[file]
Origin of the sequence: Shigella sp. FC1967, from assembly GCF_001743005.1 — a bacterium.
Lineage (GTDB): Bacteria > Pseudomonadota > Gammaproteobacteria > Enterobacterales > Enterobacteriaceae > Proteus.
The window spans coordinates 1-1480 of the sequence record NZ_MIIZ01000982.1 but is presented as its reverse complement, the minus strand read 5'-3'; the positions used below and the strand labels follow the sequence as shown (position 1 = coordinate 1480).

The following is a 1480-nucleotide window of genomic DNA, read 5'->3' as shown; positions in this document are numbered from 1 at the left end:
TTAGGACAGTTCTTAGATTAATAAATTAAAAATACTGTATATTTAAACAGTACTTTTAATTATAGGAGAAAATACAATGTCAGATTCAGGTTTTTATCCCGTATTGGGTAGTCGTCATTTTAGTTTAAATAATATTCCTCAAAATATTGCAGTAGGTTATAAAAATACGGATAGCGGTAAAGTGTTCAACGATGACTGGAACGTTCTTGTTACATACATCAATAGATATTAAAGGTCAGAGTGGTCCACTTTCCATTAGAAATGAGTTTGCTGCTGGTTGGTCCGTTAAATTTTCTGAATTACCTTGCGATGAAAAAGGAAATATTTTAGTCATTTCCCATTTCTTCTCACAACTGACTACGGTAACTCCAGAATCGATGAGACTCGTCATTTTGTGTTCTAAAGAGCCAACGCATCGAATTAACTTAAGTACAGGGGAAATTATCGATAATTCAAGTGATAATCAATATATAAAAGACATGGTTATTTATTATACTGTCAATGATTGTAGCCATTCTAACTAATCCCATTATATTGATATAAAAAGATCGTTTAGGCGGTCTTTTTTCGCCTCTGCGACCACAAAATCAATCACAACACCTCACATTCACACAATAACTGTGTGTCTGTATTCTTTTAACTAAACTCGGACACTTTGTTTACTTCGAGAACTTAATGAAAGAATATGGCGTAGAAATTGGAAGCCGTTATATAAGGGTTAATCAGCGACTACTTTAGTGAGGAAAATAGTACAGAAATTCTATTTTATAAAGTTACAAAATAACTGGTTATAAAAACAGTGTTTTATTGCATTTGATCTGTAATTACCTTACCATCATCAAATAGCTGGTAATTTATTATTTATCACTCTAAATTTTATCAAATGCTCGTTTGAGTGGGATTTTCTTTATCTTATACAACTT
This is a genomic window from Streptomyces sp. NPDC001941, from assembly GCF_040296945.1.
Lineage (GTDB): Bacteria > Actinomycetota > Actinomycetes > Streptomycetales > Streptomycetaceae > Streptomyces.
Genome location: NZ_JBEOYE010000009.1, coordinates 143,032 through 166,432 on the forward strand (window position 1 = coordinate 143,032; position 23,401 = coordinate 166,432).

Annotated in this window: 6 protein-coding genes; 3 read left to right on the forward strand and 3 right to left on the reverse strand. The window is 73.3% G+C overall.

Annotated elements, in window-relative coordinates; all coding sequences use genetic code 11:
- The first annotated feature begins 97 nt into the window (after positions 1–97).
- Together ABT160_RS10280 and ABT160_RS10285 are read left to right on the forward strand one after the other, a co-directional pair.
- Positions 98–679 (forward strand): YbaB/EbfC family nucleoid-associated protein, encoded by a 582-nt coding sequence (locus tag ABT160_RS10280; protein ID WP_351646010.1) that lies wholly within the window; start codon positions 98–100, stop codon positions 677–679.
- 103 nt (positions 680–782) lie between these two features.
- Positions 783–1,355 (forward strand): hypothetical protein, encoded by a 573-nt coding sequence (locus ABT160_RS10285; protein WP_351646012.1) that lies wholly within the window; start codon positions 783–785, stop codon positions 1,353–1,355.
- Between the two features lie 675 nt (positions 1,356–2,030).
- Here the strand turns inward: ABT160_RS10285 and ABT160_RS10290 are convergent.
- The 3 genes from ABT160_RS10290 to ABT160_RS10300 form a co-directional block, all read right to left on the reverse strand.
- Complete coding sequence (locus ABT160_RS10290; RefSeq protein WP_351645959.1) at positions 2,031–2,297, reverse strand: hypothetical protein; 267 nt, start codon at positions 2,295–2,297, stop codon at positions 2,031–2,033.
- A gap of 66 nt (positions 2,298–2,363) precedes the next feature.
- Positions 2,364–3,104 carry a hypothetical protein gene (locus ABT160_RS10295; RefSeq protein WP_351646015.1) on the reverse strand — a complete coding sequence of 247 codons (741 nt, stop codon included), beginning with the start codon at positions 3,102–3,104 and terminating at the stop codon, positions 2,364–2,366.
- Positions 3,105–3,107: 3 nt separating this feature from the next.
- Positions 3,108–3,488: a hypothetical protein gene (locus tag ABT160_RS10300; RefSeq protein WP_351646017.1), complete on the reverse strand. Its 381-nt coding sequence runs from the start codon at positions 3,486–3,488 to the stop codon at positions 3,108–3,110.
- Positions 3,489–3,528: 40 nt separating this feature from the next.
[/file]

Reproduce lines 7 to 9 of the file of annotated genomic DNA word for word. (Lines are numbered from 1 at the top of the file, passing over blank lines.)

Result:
Lineage (GTDB): Bacteria > Actinomycetota > Actinomycetes > Streptomycetales > Streptomycetaceae > Streptomyces.
Genome location: NZ_JBEOYE010000009.1, coordinates 143,032 through 166,432 on the forward strand (window position 1 = coordinate 143,032; position 23,401 = coordinate 166,432).

Annotated in this window: 6 protein-coding genes; 3 read left to right on the forward strand and 3 right to left on the reverse strand. The window is 73.3% G+C overall.